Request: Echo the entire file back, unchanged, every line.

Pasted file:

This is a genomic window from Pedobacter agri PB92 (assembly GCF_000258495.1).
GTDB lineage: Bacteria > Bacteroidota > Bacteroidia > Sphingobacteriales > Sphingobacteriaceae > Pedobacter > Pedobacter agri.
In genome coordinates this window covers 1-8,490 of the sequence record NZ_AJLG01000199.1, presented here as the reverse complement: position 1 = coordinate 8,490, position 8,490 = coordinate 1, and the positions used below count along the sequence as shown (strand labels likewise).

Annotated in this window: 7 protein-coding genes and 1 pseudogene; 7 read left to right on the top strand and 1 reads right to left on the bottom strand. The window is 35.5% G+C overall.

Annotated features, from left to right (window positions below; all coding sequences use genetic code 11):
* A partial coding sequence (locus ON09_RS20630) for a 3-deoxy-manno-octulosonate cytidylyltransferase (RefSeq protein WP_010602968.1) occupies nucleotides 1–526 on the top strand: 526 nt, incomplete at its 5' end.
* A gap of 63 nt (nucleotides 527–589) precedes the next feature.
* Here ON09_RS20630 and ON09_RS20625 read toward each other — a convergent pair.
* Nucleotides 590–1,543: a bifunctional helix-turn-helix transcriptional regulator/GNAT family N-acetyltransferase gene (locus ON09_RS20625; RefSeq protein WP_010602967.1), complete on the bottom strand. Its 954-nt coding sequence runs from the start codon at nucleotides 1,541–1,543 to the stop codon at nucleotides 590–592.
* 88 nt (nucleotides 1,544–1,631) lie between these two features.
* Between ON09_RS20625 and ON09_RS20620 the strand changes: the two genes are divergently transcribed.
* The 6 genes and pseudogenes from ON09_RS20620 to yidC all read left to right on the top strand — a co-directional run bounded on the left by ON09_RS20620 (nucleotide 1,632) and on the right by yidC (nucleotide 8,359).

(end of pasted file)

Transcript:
This is a genomic window from Pedobacter agri PB92 (assembly GCF_000258495.1).
GTDB lineage: Bacteria > Bacteroidota > Bacteroidia > Sphingobacteriales > Sphingobacteriaceae > Pedobacter > Pedobacter agri.
In genome coordinates this window covers 1-8,490 of the sequence record NZ_AJLG01000199.1, presented here as the reverse complement: position 1 = coordinate 8,490, position 8,490 = coordinate 1, and the positions used below count along the sequence as shown (strand labels likewise).

Annotated in this window: 7 protein-coding genes and 1 pseudogene; 7 read left to right on the top strand and 1 reads right to left on the bottom strand. The window is 35.5% G+C overall.

Annotated features, from left to right (window positions below; all coding sequences use genetic code 11):
* A partial coding sequence (locus ON09_RS20630) for a 3-deoxy-manno-octulosonate cytidylyltransferase (RefSeq protein WP_010602968.1) occupies nucleotides 1–526 on the top strand: 526 nt, incomplete at its 5' end.
* A gap of 63 nt (nucleotides 527–589) precedes the next feature.
* Here ON09_RS20630 and ON09_RS20625 read toward each other — a convergent pair.
* Nucleotides 590–1,543: a bifunctional helix-turn-helix transcriptional regulator/GNAT family N-acetyltransferase gene (locus ON09_RS20625; RefSeq protein WP_010602967.1), complete on the bottom strand. Its 954-nt coding sequence runs from the start codon at nucleotides 1,541–1,543 to the stop codon at nucleotides 590–592.
* 88 nt (nucleotides 1,544–1,631) lie between these two features.
* Between ON09_RS20625 and ON09_RS20620 the strand changes: the two genes are divergently transcribed.
* The 6 genes and pseudogenes from ON09_RS20620 to yidC all read left to right on the top strand — a co-directional run bounded on the left by ON09_RS20620 (nucleotide 1,632) and on the right by yidC (nucleotide 8,359).